|Forest Investment Account|
|Abstract of FIA Project Y051159|
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Management regimes for red alder plantations
|Author(s): Courtin, Paul||Imprint: Victoria, B.C. : B.C. Ministry of Forests, 2005||Subject: Forest Investment Account (FIA), Alnus Rubra, Growth, Silvicultural Systems, British Columbia||Series: Forest Investment Account (FIA) - Forest Science Program|
Over the past decade the value of red alder products has steadily increased. Consequently the forest industry has moved from merely conifer replacement of alder stands to active reforestation and management of alder on short rotations. Two critical factors in management of short rotation crops are: growth and yield projections and fertilization regimes. This project evaluates various management regimes for red alder plantations in coastal BC. In experiment #1, effects of spacing, thinning, and pruning on growth and wood quality are assessed over the length of an alder rotation (25-30 years). In experiment #2, effects of phosphorus (P) supply on long-term growth, site fertility and water use efficiency will be assessed. The ongoing study of growth responses to P supply builds on earlier short-term studies showing that stem growth of young alder was often limited by low availability of P (Brown 1999, Brown and Courtin 2003ab). This study will provide data on long-term, stand-level growth responses of alder to P nutrition, as well as information on long-term accumulation of soil nitrogen and carbon. Alder is less tolerant of moisture stress than is Douglas-fir. This may limit its usefulness as an alternative species on sites with laminated root rot. However, P fertilization can have greater effects on growth of alder on drier soils. Possibly, improved P nutrition compensates for growth reduction due to moisture stress. If so, fertilization of young alder with P might expand the range of sites in which alder could be used to mitigate root rot. Experiment #2 is located on a slightly dry-fresh, root-rot infected site. Growth has increased with P supply to-date and the stand is now at a stage appropriate for examining how P supply affects water use. This experiment will demonstrate how water use and water use efficiency varies with P nutrition. It will analyze carbon discrimination in plant tissue as an integrative measure of water use efficiency. In experiment #3, additional P fertilization trials are established on different site series to broaden the application of research to operational conditions. This experiment will periodically measure growth responses from a one-time fertilization with P. This will complement the ongoing fertilization of experiment #2 that has an objective of maintaining differences in P nutrition and has necessitated periodic re-fertilization of plots.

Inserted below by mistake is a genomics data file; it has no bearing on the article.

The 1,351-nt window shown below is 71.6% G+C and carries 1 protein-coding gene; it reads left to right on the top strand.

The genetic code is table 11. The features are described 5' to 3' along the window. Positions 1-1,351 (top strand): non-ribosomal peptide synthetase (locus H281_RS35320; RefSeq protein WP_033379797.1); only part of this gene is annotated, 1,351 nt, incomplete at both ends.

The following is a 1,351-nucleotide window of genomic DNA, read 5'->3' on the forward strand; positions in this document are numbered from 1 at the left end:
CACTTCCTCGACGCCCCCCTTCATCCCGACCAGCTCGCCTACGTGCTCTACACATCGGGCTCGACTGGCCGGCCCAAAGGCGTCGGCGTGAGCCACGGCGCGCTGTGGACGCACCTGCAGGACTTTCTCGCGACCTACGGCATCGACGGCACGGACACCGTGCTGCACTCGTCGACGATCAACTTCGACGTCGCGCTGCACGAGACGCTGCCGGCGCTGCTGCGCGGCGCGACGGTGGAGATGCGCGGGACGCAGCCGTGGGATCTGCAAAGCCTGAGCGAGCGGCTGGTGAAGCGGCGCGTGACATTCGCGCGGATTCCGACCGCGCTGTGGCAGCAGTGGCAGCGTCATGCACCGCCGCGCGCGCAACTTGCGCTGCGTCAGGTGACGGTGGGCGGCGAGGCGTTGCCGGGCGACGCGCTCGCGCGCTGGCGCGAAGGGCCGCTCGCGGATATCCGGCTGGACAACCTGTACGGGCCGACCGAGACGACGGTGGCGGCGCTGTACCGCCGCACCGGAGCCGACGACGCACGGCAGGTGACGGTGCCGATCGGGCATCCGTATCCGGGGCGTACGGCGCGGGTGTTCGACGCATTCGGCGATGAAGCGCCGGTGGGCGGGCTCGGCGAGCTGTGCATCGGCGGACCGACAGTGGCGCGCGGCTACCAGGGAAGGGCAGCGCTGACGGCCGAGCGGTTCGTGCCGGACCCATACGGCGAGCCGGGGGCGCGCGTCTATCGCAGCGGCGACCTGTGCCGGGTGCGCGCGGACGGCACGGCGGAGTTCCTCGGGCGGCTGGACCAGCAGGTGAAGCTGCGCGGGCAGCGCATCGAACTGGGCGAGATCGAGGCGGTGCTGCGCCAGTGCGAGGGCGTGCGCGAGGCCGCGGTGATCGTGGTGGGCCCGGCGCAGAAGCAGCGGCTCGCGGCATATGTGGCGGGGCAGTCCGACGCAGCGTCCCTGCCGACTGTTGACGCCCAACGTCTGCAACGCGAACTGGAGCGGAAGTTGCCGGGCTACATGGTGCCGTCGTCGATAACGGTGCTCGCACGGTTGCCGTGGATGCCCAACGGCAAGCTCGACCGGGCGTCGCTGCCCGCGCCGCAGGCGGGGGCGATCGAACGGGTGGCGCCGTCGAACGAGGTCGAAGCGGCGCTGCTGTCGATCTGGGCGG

Updated September 08, 2005
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